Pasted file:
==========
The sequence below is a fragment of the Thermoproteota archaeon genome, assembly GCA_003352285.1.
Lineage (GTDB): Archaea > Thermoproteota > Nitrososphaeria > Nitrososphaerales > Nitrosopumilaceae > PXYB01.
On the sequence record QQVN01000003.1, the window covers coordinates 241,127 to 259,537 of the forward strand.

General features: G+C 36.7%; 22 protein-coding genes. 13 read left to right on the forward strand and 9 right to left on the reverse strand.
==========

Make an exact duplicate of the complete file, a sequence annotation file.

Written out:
The sequence below is a fragment of the Thermoproteota archaeon genome, assembly GCA_003352285.1.
Lineage (GTDB): Archaea > Thermoproteota > Nitrososphaeria > Nitrososphaerales > Nitrosopumilaceae > PXYB01.
On the sequence record QQVN01000003.1, the window covers coordinates 241,127 to 259,537 of the forward strand.

General features: G+C 36.7%; 22 protein-coding genes. 13 read left to right on the forward strand and 9 right to left on the reverse strand.